7 Reasons to Experience New Year's in Japan
For most Japanese families, the real holiday spirit is felt during the time around New Years. In fact, New Year's is probably to Japan what Christmas is to America and other Western countries. With that being said, even if you don't have a Japanese family to enjoy New Year's with, you can still participate in these seven festivities.
New Year's could perhaps be considered the Black Friday of Japan. It’s definitely the cheapest time to shop of the whole year, with most stores marking goods down by 50 percent or more! With bargains like that, you'll definitely want to hit the shops to stock up on new clothes for the New Year!
6. Buying a fukubukuro ('lucky grab bag')
Available for purchase starting January 1 at almost any kind of store, a fukubukuro is a grab bag filled with random products left unsold from the previous year and sold at a fixed price—usually ¥3,000, ¥5,000 and ¥10,000—depending on the size and quality of the contents. The items themselves are heavily discounted, usually at 50 percent or more off the list price. Recently, some clothing stores have been known to stuff ¥100,000 worth of merchandise in some of their ¥10,000 grab bags.
Like Black Friday in America, many Japanese people line up outside the most popular stores hours before they open to grab a fukubukuro before they run out. If you don’t mind taking a little risk for big savings, why not try joining their ranks?
5. Walking the streets on January 1 & letting the mood soak in
Men and women dressed in traditional kimono, people carrying lucky talismans with them on the way to the shrine for hatsumode: there’s just something about walking around town on New Year's Day that puts you in a special mood that you probably can’t feel anywhere else other than Japan!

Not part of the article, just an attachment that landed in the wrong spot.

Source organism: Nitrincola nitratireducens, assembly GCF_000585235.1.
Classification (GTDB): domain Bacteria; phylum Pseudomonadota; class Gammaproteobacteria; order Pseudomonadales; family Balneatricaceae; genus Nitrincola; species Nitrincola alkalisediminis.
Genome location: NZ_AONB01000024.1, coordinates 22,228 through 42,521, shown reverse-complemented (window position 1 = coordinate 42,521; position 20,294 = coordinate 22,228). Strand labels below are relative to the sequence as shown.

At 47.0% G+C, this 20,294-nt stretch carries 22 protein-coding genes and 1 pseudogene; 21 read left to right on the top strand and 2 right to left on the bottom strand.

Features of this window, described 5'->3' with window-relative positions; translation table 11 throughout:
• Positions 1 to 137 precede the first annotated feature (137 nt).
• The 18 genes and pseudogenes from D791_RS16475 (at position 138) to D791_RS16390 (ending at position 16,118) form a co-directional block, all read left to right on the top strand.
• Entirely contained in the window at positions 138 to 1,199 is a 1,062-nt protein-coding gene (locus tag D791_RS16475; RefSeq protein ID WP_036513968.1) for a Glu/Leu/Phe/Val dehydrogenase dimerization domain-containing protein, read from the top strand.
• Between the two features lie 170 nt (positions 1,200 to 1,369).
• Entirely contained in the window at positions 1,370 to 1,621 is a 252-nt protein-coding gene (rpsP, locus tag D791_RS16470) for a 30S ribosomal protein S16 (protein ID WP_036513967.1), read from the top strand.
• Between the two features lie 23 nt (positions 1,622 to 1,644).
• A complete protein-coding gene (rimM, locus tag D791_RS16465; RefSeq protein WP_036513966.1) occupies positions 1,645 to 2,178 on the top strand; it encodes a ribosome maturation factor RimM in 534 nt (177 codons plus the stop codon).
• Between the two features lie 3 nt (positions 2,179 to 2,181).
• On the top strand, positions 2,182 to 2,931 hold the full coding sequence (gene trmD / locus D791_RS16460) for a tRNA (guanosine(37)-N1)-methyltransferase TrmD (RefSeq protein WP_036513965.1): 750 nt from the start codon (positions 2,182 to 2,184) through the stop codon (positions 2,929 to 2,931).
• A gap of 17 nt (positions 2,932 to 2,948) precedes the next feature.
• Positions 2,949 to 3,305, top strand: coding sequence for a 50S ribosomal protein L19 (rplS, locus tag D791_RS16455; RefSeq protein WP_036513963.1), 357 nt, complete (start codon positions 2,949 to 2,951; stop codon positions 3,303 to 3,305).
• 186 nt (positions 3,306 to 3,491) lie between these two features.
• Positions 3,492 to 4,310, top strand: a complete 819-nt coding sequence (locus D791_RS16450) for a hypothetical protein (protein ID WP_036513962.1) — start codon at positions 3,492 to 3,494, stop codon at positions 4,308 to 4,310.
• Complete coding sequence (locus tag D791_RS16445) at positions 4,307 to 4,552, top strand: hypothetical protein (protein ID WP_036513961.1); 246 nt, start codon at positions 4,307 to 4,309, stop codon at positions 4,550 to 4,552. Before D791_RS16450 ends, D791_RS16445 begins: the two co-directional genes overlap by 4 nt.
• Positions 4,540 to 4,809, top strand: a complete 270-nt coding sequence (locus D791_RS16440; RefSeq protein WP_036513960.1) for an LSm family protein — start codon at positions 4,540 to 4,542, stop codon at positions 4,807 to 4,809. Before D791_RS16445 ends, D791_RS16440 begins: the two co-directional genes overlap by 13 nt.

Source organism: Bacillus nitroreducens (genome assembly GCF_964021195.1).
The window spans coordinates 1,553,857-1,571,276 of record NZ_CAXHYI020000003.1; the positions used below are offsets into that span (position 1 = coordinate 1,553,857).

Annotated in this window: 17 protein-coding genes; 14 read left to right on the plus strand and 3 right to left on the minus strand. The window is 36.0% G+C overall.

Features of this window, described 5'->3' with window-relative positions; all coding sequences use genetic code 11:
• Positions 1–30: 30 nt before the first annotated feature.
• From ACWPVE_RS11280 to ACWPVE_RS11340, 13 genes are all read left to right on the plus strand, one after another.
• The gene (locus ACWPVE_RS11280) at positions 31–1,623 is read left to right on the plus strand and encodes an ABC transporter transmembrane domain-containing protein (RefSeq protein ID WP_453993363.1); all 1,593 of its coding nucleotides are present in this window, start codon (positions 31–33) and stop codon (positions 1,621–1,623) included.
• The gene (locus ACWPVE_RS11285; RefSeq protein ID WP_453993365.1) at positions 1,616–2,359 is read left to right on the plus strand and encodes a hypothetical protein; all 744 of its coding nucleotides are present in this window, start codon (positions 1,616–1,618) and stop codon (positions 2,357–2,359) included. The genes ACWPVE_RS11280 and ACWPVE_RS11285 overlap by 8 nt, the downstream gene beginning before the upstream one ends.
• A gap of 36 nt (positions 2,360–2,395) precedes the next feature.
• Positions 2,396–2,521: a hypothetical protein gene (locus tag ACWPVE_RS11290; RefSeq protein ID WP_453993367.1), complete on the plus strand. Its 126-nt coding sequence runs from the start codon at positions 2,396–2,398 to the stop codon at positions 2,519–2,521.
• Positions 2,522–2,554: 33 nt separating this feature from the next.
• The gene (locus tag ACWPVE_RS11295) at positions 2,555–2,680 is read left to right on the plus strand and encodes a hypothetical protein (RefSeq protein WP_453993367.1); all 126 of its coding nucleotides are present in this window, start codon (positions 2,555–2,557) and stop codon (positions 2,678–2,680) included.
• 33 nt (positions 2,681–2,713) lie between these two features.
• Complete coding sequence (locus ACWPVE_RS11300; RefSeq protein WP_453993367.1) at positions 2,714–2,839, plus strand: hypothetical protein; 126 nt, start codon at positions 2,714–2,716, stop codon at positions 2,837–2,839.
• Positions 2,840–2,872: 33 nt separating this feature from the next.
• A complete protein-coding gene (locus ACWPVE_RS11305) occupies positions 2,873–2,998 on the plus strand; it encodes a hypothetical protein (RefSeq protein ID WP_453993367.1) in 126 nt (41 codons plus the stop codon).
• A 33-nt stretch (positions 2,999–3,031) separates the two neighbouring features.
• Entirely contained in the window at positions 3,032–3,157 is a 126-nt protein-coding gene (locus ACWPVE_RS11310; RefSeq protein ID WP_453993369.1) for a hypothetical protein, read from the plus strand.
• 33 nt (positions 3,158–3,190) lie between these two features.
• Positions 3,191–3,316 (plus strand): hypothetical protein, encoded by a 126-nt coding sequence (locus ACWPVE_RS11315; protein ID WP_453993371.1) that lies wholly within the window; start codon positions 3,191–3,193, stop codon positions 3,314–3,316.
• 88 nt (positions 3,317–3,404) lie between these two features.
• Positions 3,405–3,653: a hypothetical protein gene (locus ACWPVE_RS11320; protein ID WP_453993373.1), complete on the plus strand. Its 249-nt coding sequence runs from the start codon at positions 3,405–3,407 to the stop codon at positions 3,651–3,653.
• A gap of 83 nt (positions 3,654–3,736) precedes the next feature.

4. Visiting a shrine for 'hatsumode'—the first shrine visit of the New Year
It’s customary for most Japanese people to head out into the cold weather on January 1 and visit their local shrine to pray for health, happiness and good fortune in the year to come. Accordingly, any shrine you visit that day is likely to be filled with locals walking about lightheartedly. On the shrine grounds, business owners set up small shops to sell food or talismans, and shrine staff pass out cups of warm, sweet sake to visitors. It’s like a New Year's festival!
3. Enjoying a cheaper, less-crowded Tokyo
Many people leave the city once their winter holiday starts in December to return to their hometowns. Accordingly, the bustling city of Tokyo always seems to bustle a little less during New Year's. The always-crowded weekday trains have plenty of room to sit, and even some of the most luxurious of hotels cut room prices to try and increase demand.
2. The New Year's countdown
Cities across Japan participate in this international tradition in a number of ways. In Tokyo, many people fix their eyes on a large electric bulletin board at Tokyo Tower as the numerical year changes.
Japanese people eat a special noodle dish called toshikoshi soba on New Year's Eve. The reasoning behind this is that, like the long and thin soba noodles, we hope to live a long and healthy (thin) life. It might be interesting to visit a soba shop on the 31st to try toshikoshi soba for yourself, but be warned: New Years' Eve is usually the busiest day of the year!
The real feast, however, is with osechi, a collection of traditional Japanese New Year's food arranged in a special, three-tiered box. While osechi isn’t something you can eat at a restaurant, you could always buy it ready-made—just make sure you have enough people to help you take it down, as it is a lot of food.
And there you have it! Japan is just an awesome place to be at the end of the year!
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